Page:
Thus we see how the Lord's will enters very deeply and intimately into your own when you love Him and obey His commandments. And God will surely speak to you, the Divine will show Himself to you in a sense, by whispering things to you in your conscience.
In A.C. 4167 there is further information about the different levels of how God's will can influence us. We read: The more internal base or more internal conscience is the place where good and truth in the genuine sense reside, for good and truth flowing in from the Lord are what activate this conscience. But the more external base is the more external conscience, and this is where that which is just and fair in the proper sense resides; for a sense of what is just and fair in private and public affairs, which also flows in from Him, is what activates that conscience. There is in addition a most external base, which resembles conscience but is not conscience at all, namely the performance of what is just and fair for selfish and worldly reasons, that is, for the sake of one's own position and reputation, and for the sake of worldly wealth and possessions, as well as fear of the law.
And so to recap: part one of seeking out God's will for my life is to want the Lord's will to flow into my own, for me to want God in me and for me to choose to be in God in a warm, trusting, mystical way. This is a serious commitment since it involves committing ourselves to the Lord's ways. Part two involves me choosing to fill my mind with the Lord's spiritual principles contained in His Word, praying that we be led to genuine truths of faith. And lastly, part three is a skill that we each must develop if I am steadfast about wanting the Lord's will in my life, and that is an ability to be able to wait upon God. As Psalm 37:34 reminds us: “wait for the Lord and keep his way. He will exalt you to inherit the land; when the wicked are cut off, you will see it.” There can be times when God's will may not readily reveal itself, which is a good test for us I believe. For by being able to wait for God to work deeply and gently through the inner loves and spiritual truth alive inside of us reveals in a special way how much we love God and deeply trust Him.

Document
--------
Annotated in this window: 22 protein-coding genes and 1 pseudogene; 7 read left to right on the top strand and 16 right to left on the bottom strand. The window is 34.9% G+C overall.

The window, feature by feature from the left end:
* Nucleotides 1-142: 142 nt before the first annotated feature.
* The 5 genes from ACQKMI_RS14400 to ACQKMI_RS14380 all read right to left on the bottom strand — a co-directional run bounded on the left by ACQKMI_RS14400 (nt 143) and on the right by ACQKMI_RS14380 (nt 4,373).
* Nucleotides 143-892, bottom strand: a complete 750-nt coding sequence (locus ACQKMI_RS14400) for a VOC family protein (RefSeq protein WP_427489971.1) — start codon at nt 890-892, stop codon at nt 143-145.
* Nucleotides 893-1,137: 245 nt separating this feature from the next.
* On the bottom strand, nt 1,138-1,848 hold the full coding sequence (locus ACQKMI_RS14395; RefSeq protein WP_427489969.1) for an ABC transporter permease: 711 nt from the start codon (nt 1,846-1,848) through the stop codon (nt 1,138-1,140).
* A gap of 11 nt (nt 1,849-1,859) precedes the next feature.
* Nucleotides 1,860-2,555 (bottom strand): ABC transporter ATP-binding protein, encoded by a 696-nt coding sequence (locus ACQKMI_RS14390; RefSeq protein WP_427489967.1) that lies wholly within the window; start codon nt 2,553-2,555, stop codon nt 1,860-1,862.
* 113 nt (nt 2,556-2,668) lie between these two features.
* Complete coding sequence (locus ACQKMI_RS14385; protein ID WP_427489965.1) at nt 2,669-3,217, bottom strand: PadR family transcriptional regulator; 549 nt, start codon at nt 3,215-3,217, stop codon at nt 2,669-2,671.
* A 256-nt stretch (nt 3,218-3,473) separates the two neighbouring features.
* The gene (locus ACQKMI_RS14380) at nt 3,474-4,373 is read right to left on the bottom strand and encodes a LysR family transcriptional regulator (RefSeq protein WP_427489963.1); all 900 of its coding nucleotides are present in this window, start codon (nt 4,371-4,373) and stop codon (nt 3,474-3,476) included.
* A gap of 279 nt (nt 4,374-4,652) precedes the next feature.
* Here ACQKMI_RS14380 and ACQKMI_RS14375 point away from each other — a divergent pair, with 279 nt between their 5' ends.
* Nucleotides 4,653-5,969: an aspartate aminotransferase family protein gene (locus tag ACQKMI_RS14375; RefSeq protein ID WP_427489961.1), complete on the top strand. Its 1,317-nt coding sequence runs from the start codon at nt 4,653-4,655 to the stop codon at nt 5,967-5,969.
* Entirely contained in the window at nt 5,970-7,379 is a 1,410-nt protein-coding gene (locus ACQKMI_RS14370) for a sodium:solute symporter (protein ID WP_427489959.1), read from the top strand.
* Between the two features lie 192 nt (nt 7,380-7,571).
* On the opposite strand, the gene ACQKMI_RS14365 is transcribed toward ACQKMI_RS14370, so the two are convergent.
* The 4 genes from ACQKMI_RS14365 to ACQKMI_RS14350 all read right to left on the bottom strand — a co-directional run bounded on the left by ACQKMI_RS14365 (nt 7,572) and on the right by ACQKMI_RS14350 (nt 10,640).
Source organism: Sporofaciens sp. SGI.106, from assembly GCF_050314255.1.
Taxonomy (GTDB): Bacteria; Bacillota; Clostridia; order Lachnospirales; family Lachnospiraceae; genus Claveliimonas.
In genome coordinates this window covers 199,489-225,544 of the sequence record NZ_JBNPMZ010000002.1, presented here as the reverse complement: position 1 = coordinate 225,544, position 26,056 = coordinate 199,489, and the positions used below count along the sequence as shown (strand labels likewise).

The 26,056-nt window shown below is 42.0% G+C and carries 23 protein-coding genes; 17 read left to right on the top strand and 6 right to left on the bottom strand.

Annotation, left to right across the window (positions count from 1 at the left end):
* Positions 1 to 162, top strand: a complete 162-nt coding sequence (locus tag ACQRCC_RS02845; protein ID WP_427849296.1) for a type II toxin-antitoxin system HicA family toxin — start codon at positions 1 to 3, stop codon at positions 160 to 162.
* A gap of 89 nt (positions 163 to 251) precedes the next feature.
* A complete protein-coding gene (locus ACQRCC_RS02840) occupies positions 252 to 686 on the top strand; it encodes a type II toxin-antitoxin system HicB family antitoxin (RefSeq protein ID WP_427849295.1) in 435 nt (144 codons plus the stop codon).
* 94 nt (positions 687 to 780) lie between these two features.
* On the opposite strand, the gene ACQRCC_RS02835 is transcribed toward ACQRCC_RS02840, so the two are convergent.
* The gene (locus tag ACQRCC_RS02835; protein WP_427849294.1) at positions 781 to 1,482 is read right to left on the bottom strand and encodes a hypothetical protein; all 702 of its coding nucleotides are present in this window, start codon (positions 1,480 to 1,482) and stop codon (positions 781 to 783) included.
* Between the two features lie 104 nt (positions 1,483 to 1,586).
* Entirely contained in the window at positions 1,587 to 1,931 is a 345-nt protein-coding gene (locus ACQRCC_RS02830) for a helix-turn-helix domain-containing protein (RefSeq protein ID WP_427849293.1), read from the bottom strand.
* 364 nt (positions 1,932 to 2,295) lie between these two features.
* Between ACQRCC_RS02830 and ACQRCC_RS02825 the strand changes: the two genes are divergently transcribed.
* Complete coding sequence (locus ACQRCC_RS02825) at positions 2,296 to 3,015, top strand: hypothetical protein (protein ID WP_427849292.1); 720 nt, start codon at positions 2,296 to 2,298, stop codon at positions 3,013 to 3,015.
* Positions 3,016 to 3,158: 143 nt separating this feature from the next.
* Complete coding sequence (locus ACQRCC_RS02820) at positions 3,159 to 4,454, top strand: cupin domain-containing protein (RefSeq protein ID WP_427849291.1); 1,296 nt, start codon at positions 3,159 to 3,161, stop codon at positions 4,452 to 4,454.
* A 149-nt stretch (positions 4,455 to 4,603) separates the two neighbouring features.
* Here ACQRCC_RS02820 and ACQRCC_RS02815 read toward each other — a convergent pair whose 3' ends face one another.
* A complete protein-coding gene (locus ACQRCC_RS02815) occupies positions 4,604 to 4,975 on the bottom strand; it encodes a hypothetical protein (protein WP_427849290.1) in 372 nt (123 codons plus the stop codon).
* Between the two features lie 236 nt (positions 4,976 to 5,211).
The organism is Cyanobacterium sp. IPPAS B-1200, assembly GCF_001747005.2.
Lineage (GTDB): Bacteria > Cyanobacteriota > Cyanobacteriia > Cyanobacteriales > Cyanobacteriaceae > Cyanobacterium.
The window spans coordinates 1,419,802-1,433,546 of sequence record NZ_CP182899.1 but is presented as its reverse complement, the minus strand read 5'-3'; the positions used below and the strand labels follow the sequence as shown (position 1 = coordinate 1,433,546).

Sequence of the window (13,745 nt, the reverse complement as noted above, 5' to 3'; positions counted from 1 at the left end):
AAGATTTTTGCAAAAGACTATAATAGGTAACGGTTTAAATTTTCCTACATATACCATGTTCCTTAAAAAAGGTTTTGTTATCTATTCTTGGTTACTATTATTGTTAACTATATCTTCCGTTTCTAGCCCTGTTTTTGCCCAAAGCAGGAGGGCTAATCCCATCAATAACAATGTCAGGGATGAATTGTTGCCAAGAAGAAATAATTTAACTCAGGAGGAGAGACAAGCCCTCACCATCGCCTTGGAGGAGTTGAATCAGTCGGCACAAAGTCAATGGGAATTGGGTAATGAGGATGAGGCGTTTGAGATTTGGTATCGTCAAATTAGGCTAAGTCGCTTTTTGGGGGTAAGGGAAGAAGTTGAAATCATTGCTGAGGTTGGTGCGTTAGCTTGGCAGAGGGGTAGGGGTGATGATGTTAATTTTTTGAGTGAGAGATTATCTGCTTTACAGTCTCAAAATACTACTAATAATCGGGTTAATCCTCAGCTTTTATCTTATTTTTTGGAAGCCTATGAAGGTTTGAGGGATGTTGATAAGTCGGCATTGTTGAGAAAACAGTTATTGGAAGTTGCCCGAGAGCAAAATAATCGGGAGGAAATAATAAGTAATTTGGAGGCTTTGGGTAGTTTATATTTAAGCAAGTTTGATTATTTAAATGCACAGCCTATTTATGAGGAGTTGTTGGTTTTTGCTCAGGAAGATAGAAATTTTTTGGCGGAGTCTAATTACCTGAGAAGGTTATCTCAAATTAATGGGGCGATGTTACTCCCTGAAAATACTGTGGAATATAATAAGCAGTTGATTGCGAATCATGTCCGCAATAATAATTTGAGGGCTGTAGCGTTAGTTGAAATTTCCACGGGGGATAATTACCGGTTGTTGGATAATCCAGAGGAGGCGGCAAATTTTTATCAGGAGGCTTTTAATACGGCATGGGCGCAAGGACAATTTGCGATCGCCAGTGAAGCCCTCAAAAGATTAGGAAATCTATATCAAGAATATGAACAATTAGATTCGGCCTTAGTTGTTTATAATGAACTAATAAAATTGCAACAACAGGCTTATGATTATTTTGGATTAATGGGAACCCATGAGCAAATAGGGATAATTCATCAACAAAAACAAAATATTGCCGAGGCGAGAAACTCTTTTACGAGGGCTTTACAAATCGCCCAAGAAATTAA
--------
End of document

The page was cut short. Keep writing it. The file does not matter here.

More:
The Psalms reveal that the wicked shall perish. This is never more true than when evil spirits strive hard to attack a good person's conscience, but find it protected by these three forms of spiritual goodness and strength. Those who truly desire God's will in their lives have a sure heavenly path to tread.
May your movement into the Lord's love and wisdom bring you new life, new warmth and rebirth in endless beauty and Light. May the outpouring Holy Spirit of the Lord, the great Counselor, whisper every peace and wisdom you need, now and evermore. Amen.